Please, tell about the success story about ES usage on production


(vsiryi) #1

I want to convince my customer to use the ES. To do this I need
success stories about ES usage on production. I tried to find similar
information at the ElasticSearch official site and in Google but not
found.

I'll be very happy if you write how many documents you are indexing
and how many approximate number of request is served daily. Some links
to production application will be very helpful.

Thanks!

Best regards, Vitalii Siryi


(Alexander Reelsen) #2

Hi

On Nov 30, 11:33 am, Vitalii Siryi vitalii.si...@gmail.com wrote:

I'll be very happy if you write how many documents you are indexing
and how many approximate number of request is served daily. Some links
to production application will be very helpful.
We are using it as a product search engine, you can see it live at
http://www.lusini.de

Document count is quite low, more than 200k documents, and currently
on one node. We never had performance issues. We are doing lots of
facetting queries with about ten facets and of course some filters -
queries get a bit slower but are still fast enough for us.

In order to get the product data into elasticsearch we have
implemented a river, which pulls every n seconds for updates and is
streaming JSON data, so we do not have to wait until we got all the
data, when downloading big data. We have several thousand updates a
day (more likely ten thousand).

Before elasticsearch we had a lightning fast but unmaintenable self
written solution based on bobo and zoie, which we switched in order to
have a more simpler solution, which is understood well by all
developers.

Of course we do not expose elasticsearch directly to browsers, we have
another component in between, which also can do stuff like redirecting
certain search terms to landing pages.
To be honest, I cannot tell, how much requests are coming in per day,
but I guess it is somewhat below 100k.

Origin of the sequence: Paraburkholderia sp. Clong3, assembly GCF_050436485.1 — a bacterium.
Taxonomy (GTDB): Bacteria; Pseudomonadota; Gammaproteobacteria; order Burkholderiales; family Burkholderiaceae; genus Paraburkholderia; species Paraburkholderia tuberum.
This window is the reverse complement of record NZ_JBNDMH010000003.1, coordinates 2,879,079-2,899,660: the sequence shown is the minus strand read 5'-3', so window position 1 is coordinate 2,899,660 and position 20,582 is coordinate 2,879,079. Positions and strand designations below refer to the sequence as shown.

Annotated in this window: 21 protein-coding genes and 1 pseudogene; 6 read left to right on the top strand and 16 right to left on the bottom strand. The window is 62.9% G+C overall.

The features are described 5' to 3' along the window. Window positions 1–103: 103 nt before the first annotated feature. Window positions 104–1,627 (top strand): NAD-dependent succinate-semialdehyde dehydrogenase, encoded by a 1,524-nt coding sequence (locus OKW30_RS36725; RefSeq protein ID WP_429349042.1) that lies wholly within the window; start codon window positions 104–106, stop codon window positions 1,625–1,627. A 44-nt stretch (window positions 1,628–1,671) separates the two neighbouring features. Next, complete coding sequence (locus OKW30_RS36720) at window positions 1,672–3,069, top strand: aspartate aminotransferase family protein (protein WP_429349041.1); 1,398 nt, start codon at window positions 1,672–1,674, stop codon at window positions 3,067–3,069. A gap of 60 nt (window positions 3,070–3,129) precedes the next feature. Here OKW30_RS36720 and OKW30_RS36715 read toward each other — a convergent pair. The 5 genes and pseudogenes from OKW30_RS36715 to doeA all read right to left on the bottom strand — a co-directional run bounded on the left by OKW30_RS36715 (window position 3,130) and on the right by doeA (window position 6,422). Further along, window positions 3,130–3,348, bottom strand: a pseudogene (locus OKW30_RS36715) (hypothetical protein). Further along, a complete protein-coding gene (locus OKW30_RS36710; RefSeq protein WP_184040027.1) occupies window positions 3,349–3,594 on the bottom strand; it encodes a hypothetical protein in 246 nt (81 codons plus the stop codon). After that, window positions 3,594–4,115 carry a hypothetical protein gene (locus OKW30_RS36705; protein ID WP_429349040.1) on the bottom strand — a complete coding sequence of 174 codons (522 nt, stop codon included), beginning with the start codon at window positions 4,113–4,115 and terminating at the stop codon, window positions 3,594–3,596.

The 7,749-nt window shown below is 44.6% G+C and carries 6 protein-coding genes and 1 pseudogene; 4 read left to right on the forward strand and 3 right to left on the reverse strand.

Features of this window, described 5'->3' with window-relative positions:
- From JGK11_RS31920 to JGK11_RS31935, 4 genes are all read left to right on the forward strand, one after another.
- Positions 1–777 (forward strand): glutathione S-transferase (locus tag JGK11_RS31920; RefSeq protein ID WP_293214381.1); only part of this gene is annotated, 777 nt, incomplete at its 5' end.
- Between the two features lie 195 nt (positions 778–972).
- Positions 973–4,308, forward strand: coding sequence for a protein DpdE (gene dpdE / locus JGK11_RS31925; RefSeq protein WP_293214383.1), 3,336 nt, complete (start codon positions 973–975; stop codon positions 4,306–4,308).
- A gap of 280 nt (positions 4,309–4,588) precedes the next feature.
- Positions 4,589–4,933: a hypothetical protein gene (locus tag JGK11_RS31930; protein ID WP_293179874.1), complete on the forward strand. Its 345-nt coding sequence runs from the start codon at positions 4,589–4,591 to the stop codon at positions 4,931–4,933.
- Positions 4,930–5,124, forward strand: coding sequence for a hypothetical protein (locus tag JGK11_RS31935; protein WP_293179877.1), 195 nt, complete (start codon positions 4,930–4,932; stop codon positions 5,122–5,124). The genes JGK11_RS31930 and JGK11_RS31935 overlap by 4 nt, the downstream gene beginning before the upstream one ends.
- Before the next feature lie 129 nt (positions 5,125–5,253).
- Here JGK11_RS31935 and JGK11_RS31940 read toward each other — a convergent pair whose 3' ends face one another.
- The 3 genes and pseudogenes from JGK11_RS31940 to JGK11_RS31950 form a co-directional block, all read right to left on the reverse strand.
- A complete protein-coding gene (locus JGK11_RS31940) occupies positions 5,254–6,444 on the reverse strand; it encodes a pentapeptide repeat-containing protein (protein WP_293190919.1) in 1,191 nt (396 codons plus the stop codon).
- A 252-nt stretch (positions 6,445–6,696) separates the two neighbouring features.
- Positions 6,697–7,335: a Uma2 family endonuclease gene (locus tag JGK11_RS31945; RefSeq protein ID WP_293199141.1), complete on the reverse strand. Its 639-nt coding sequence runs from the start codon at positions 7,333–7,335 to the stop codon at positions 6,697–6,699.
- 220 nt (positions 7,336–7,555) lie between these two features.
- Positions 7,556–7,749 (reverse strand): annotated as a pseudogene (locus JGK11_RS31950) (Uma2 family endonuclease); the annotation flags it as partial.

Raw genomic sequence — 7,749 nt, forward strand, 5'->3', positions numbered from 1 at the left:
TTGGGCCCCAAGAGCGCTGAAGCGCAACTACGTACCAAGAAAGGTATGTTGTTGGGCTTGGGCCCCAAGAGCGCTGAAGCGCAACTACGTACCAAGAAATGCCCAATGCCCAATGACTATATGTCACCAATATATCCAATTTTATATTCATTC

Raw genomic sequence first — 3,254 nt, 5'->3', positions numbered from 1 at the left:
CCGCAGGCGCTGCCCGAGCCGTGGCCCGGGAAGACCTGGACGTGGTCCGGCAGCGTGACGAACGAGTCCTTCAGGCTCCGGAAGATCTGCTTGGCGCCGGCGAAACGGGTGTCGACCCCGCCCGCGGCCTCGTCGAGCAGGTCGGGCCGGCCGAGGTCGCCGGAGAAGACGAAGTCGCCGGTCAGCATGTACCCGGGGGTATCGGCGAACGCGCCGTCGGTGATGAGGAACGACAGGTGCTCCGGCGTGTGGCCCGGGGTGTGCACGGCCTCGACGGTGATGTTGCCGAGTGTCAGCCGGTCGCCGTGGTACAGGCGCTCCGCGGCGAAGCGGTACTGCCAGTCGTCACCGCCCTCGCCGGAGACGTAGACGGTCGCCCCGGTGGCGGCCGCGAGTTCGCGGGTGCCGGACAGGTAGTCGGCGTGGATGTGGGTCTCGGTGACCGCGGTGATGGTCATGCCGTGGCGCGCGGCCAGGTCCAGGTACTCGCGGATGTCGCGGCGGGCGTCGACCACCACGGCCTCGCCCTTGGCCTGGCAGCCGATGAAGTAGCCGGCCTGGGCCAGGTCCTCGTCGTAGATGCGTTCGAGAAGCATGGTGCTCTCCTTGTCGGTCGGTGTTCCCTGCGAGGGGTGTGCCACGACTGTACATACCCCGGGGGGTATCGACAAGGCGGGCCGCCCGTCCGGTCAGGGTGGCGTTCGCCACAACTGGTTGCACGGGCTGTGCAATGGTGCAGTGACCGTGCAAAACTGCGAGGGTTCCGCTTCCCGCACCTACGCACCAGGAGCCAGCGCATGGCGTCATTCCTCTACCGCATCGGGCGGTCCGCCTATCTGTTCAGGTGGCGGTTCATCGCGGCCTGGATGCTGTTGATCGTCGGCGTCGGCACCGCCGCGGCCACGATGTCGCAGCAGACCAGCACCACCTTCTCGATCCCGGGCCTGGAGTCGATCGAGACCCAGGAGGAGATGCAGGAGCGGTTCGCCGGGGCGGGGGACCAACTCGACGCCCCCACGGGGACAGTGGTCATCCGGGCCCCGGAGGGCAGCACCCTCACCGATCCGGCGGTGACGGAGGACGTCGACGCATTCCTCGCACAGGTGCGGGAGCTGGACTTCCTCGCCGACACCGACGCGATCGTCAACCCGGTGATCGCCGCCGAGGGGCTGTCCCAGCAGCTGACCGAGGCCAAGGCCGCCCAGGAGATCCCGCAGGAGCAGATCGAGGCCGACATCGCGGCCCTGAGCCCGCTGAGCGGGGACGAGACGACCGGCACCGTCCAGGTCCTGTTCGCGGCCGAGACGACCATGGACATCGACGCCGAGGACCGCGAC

Hope this helps. In case of questions, feel free to ask.

--Alexander


(James Cook-3) #3

http://www.penpalkidsclub.com/

Written using ES as the only form of persistence. Went live 7/2011.


(Michael Sick) #4

James,

Was curious what settings/features you consider most important to
configure/use when using ES without a secondary persistence mechanism.
Perhaps this should be a separate thread - but I'm very curious what your
experiences are here.

Thanks,
--Mike

On Wed, Nov 30, 2011 at 10:58 AM, James Cook jcook@pykl.com wrote:

http://www.penpalkidsclub.com/

Written using ES as the only form of persistence. Went live 7/2011.


(Andy-2) #5

Alexander,

What made bobo and zoie unmaintenable? How is elasticsearch more
maintenable?

You said the bobo/zoie solution "lightning fast." Was it significantly
faster than elasticsearch?

Thanks.

On Nov 30, 6:33 am, Alexander Reelsen
alexander.reel...@googlemail.com wrote:

Hi

On Nov 30, 11:33 am, Vitalii Siryi vitalii.si...@gmail.com wrote:> I'll be very happy if you write how many documents you are indexing

and how many approximate number of request is served daily. Some links
to production application will be very helpful.

We are using it as a product search engine, you can see it live athttp://www.lusini.de

Document count is quite low, more than 200k documents, and currently
on one node. We never had performance issues. We are doing lots of